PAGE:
Example of sales pipeline CRM software. iDeal CRM for construction features.

iDeal CRM for Construction features

iDeal CRM is a cloud-based application developed specifically to manage the sales cycle in an industry like construction. It covers the lead-to-client and opportunity-to-project sales phases. This type of sales management, also known as customer relationship management (CRM) software, enables sales teams to: 

  • Organize leads, clients, and opportunities.
  • Track opportunities, including the ones with multiple bidders.
  • Create, send, and track proposals (or tenders) with a few clicks.
  • Streamline and automate follow-up activities.
  • Leverage a calendar of sales activities, tasks, and deadlines.
  • Access meaningful reports.
  • Centralize ALL sales data in 1 single source of truth.

You can create a free account for iDeal CRM and test to see how your company can organize and improve sales with software. Try it free. No credit card needed. No strings attached.

Frequently Asked Questions

What Is Sales Pipeline?

A sales pipeline is a visual representation of all your opportunities and prospects in their respective sales stages. It shows next steps and the activities needed to get them closer to closing deals.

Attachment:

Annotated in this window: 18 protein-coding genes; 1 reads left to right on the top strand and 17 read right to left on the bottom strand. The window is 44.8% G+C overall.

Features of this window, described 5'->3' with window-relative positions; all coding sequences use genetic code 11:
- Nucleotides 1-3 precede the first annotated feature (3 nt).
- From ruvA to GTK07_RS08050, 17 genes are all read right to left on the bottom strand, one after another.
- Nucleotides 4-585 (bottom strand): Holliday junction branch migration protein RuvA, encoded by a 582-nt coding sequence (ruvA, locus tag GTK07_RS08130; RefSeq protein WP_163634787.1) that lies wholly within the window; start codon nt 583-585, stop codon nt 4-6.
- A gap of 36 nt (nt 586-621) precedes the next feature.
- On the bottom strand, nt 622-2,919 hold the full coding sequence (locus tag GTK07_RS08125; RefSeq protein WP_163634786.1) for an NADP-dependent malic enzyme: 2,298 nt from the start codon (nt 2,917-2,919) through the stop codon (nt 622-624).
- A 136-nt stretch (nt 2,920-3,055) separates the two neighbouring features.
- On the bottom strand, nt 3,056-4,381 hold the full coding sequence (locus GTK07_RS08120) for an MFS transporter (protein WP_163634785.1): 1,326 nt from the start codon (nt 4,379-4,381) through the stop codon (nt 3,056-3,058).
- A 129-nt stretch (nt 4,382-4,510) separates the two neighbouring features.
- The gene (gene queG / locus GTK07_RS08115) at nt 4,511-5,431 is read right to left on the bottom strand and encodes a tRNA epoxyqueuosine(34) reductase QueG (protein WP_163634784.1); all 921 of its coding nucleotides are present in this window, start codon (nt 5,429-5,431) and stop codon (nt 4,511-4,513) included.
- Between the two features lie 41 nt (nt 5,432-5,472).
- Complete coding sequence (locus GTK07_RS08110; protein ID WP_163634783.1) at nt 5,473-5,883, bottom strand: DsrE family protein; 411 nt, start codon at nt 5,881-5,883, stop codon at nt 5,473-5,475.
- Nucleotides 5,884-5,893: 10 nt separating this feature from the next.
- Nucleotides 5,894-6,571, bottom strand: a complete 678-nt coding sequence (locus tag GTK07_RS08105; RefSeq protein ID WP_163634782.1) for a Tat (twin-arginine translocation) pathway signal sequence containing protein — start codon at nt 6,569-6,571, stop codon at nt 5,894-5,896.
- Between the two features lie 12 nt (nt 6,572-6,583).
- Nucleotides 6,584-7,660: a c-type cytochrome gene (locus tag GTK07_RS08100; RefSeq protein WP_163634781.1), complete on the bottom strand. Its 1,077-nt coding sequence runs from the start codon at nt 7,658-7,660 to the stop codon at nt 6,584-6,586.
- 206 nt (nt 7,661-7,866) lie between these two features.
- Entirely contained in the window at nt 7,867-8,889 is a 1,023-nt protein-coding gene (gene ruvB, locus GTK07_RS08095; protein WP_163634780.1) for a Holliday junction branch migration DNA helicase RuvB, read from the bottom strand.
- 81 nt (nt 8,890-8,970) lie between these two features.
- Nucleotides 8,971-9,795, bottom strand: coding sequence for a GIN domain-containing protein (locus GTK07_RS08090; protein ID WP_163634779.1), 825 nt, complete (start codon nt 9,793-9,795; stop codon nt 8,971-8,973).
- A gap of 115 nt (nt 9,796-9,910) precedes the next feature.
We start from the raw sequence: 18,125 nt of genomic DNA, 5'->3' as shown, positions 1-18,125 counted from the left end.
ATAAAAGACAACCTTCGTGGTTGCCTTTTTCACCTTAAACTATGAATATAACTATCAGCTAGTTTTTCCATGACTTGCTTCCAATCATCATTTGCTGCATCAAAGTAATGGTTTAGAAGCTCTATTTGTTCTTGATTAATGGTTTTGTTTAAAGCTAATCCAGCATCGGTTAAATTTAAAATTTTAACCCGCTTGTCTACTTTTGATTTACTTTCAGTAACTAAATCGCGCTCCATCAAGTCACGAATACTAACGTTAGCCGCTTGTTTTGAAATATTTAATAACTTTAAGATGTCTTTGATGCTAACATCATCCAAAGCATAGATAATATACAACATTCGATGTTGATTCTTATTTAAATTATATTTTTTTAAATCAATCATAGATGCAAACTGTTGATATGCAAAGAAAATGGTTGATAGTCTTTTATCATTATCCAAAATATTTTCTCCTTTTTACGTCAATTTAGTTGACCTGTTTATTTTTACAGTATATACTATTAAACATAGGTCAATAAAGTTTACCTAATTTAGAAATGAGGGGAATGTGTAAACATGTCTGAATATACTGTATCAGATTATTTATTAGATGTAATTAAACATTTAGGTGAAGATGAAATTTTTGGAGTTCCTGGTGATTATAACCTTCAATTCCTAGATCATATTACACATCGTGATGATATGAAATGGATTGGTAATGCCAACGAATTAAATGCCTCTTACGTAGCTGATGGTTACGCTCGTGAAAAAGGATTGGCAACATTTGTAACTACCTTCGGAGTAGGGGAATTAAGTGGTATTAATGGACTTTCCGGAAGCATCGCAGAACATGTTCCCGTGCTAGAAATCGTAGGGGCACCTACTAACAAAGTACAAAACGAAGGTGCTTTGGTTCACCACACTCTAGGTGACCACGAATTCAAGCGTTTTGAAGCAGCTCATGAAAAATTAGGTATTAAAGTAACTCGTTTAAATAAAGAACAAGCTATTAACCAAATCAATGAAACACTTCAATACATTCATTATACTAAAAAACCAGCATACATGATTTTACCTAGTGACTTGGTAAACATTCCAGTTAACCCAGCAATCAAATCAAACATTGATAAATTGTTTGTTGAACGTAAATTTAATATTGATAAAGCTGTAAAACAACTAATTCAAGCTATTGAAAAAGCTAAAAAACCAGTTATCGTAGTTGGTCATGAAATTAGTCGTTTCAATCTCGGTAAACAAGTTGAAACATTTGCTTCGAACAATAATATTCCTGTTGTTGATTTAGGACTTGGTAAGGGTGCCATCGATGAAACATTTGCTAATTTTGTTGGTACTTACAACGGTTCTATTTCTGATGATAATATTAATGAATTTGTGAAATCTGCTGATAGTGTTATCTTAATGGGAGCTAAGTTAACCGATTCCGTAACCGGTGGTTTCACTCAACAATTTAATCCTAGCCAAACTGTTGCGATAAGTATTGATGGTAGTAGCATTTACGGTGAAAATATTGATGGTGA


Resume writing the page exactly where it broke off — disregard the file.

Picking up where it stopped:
You can think of a pipeline as a map of the steps and activities that a sales rep needs to perform in order to transform an opportunity into a project or a prospect into a customer. For example, when you look at your pipeline, you know exactly what to do next to move those items closer to the won stage.

What are the stages of a sales pipeline?

Most of the time, your sales pipeline stages will mirror the steps in your sales process. Each stage also defines the stakeholders and the sales activities that need to be completed. An organization may have multiple pipelines. For example, you can have a pipeline to move potential customers down the sales funnel, and a pipeline to manage opportunities.

Lead to Client Pipeline Stages:

  1. Prospecting 
  2. Contact 
  3. Lead Qualification 
  4. Lead Nurturing 
  5. Presentation 
  6. Follow-up 
  7. Close the Lead (or closing deals for construction companies)

Opportunity to Project Pipeline Stages:

  1. New Opportunity 
  2. Gathering Information 
  3. Go/No-Go Decision 
  4. Estimating 
  5. Proposal Creation 
  6. Proposal Sending 
  7. Follow-up 
  8. Close the Opportunity

Further Reading